I don’t know about you but I have to assume that you have an interest in museums... or you wouldn’t be looking at this site. When I was young, I was always too busy “doing something” to visit a museum, and besides which they seemed rather dark and stuffy places often filled with dead animals in glass cases - not a place to draw you in when there was a good movie playing. We’ll, that was then and this is now! As I got older and worked and visited many different places, I found, increasingly, that I wanted to know and understand more about the local communities (where I was) and how they came to be.
Museums can tell a story and really need to be seen in context to appreciate what they have to show. To me, it doesn’t matter if they come as a refined and modern palace of space with carefully selected items with neatly printed information or an audio-visual clip that you can pick up on your smart phone, or as a jumbled collection of this and that all squished into a tiny space. Both have merit. It’s what they tell you that counts; how they tell you is often a matter of the resources available to put materials on display and that shouldn’t deter.
Prince Edward County has five local museums and each is very different from the others. The County has a rich history and together they are a microcosm, providing a powerful representation of the cultural changes that have occurred in many parts of the Great Lakes, not just the County. Some of the County museums are in historic buildings and others are housed in repurposed buildings (as is the Mariners Museum at South Bay). So, get a County map (they are free and widely available), get your car, a bike or join a tour group and head on down to South Bay. Make time to go further …. … a trip to the Little Bluff Conservation area and Point Traverse and the National Wildlife area is well worthwhile (especially since you will pass a small winery on the way); and don’t forget to stop at Black River for cheese and ice-cream! In fact you can bring a sandwich and drink and enjoy a seat in the outside display area at the museum. A great place to be on a hot and sunny day. Don’t try to eat inside …… the museum is already near bursting with exhibits.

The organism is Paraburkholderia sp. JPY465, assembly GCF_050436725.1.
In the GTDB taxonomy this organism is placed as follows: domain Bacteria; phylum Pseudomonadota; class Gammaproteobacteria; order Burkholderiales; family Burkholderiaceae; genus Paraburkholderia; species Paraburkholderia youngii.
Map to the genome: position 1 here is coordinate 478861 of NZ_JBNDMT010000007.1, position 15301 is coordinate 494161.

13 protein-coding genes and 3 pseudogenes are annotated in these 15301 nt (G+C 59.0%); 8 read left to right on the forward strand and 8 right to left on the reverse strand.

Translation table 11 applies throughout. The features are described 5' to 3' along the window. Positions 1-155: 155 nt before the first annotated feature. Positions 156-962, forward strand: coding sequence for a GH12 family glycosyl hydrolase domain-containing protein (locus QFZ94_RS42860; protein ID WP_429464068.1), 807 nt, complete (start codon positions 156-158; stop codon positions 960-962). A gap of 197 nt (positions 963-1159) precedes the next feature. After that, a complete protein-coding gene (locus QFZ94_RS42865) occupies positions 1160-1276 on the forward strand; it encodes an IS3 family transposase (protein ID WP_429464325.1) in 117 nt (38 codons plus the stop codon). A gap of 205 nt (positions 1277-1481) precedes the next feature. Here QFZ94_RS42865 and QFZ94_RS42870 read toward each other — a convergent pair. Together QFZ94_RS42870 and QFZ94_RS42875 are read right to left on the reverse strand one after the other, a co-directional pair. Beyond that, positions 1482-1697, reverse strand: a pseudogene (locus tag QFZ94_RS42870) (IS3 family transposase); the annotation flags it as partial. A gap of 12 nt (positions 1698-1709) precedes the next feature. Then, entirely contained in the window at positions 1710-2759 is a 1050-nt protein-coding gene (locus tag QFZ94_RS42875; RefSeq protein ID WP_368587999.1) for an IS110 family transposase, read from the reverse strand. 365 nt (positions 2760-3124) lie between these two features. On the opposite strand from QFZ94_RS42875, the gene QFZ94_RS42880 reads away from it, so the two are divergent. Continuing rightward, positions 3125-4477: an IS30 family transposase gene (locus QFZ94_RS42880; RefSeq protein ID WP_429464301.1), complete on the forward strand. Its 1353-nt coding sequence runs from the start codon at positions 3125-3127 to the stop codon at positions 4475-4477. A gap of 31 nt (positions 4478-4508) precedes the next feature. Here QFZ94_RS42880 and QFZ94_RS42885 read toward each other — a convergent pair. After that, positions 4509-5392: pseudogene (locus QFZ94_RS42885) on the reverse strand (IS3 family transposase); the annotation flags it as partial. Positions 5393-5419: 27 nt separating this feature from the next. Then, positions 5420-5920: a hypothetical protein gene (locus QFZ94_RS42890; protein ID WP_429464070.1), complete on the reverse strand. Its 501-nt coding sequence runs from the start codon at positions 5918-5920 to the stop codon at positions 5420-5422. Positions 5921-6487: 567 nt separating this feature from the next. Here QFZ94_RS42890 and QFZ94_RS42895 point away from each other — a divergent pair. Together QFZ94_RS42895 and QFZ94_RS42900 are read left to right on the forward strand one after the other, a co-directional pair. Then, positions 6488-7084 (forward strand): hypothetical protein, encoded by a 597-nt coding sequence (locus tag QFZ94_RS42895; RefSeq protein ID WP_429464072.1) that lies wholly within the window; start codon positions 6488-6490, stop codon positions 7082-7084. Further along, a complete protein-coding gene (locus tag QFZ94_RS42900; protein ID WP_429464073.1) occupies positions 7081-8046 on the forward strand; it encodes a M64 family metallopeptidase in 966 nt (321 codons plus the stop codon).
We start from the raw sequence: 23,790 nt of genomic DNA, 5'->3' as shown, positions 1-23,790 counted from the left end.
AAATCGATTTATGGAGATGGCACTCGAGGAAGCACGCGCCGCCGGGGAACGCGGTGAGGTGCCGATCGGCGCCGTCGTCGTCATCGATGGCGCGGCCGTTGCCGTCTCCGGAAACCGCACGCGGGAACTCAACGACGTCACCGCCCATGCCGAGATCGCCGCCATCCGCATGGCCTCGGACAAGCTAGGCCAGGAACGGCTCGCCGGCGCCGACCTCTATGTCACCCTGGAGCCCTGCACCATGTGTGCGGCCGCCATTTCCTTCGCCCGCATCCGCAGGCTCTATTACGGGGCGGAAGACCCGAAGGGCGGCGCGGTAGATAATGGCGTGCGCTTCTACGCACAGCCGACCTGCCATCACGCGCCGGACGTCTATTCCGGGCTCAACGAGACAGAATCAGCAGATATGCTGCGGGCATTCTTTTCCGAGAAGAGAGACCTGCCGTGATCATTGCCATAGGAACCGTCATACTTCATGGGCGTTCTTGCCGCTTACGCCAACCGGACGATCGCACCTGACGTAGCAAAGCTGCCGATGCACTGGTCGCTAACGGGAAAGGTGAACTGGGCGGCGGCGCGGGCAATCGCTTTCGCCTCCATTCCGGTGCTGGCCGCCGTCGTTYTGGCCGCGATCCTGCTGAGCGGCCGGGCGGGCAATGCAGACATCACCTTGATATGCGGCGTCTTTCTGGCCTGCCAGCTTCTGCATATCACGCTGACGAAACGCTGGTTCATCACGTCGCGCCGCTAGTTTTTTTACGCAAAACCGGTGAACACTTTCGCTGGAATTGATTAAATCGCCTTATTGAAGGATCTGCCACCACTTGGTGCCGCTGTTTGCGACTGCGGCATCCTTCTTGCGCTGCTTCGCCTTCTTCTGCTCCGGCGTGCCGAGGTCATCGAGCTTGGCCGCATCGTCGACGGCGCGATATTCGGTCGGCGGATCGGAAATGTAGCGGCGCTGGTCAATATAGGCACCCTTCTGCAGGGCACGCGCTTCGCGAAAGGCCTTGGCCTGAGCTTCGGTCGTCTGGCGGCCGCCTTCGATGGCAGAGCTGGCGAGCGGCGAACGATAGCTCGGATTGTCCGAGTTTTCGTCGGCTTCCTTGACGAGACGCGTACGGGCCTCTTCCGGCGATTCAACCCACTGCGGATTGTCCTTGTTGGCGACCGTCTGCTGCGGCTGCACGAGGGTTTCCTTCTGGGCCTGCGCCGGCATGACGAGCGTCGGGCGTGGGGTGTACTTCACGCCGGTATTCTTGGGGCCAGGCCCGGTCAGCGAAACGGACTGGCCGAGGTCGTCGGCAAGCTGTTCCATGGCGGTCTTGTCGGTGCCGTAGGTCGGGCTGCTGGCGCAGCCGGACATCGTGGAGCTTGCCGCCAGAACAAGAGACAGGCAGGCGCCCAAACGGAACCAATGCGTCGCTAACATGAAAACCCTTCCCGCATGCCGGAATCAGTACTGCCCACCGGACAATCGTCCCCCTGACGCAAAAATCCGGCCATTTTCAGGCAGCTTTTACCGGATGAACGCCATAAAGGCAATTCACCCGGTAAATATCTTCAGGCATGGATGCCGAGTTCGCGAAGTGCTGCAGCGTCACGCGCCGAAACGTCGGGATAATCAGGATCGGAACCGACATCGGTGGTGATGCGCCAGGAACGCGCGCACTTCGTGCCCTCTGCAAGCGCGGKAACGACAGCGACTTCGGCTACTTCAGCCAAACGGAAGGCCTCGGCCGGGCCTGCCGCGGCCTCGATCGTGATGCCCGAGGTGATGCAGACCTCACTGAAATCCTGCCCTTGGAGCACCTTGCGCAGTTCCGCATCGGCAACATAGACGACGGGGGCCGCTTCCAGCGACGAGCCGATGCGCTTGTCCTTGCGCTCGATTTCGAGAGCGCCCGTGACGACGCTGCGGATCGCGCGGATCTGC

Transportation and fishing meant that County communities had a strong focus on the lake (Ontario) from the time of the earliest Loyalist settlers until well after WW1. But with the coming of the rail road (to Picton) less and less produce moved by water, and travel too moved away from the lake. As you cross the Black River, it’s hard to believe that Milford was once an important site for building lake schooners (as was Picton and several other shoreline communities in the County). Huge profits were made during the “barley years” (1860-90), shipping grain to the United States (especially for making beer). Hops and fruit (especially apples) were shipped to the US and even to Europe. Many lighthouses were built to guide shipping along the south shore and rocky reefs and islands of the County, and there are numerous wrecks that witness the folly of trying to make just one more trip before the winter storms.
During prohibition (1920-33), rum-running became a lucrative activity for more than a few County residents and local interest in powerboat racing may be thought of as something of a “natural evolution” of such activities. The Gold Cup races were a fixture in the County for many years (after WW2), and probably the best known event was the capture of the World speed record by the unlimited hydroplane, Miss Supertest, in 1957. Many men left the County to fight in WW1 and 2, and for those joined the Navy and the merchant marine, and for the local fishermen too, an annual memorial service is held at the South Bay United church next to the museum.
So what’s to see? there’s remains of a dug-out canoe, model boats (including an 8ft long radio controlled battleship), photographs and pictures, locally built boats, artifacts from old lake steamers, fishing gear, outboard motors, a wide collection of items from the powerboat races (including the starting clock), and naval memorabilia including the bell from HMCS Hallowell. Oh yes, and the kids will love working the old fog horn. Outside there are lifeboats, large pieces of wreckage recovered from Lake Ontario and the Bay of Quinte, and even a stone lighthouse (removed from the False Ducks and rebuilt on site). What more do you want? There is a washroom (that’s important); and to get the best from your visit, be sure to ask questions, the staff love questions. Enjoy!
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